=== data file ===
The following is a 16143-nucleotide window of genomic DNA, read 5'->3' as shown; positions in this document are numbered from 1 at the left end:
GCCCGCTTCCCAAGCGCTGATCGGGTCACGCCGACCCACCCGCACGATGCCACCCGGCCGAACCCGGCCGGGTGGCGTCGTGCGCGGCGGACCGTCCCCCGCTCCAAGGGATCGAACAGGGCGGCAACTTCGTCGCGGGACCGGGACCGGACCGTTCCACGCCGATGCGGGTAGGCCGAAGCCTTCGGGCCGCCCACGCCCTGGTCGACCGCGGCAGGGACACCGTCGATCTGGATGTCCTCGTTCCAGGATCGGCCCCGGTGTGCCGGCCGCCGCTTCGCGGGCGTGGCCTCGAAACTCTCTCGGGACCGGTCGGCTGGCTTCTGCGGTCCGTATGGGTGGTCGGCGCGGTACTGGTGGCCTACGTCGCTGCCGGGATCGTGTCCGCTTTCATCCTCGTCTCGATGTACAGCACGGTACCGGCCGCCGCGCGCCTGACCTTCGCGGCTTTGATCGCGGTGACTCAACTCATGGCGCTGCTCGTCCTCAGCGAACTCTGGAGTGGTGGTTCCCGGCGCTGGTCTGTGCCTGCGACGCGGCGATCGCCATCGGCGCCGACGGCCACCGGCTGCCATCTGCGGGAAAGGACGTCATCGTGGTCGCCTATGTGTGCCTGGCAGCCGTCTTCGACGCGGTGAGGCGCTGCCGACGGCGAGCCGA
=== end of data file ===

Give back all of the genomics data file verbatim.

The following is a 16143-nucleotide window of genomic DNA, read 5'->3' as shown; positions in this document are numbered from 1 at the left end:
GCCCGCTTCCCAAGCGCTGATCGGGTCACGCCGACCCACCCGCACGATGCCACCCGGCCGAACCCGGCCGGGTGGCGTCGTGCGCGGCGGACCGTCCCCCGCTCCAAGGGATCGAACAGGGCGGCAACTTCGTCGCGGGACCGGGACCGGACCGTTCCACGCCGATGCGGGTAGGCCGAAGCCTTCGGGCCGCCCACGCCCTGGTCGACCGCGGCAGGGACACCGTCGATCTGGATGTCCTCGTTCCAGGATCGGCCCCGGTGTGCCGGCCGCCGCTTCGCGGGCGTGGCCTCGAAACTCTCTCGGGACCGGTCGGCTGGCTTCTGCGGTCCGTATGGGTGGTCGGCGCGGTACTGGTGGCCTACGTCGCTGCCGGGATCGTGTCCGCTTTCATCCTCGTCTCGATGTACAGCACGGTACCGGCCGCCGCGCGCCTGACCTTCGCGGCTTTGATCGCGGTGACTCAACTCATGGCGCTGCTCGTCCTCAGCGAACTCTGGAGTGGTGGTTCCCGGCGCTGGTCTGTGCCTGCGACGCGGCGATCGCCATCGGCGCCGACGGCCACCGGCTGCCATCTGCGGGAAAGGACGTCATCGTGGTCGCCTATGTGTGCCTGGCAGCCGTCTTCGACGCGGTGAGGCGCTGCCGACGGCGAGCCGA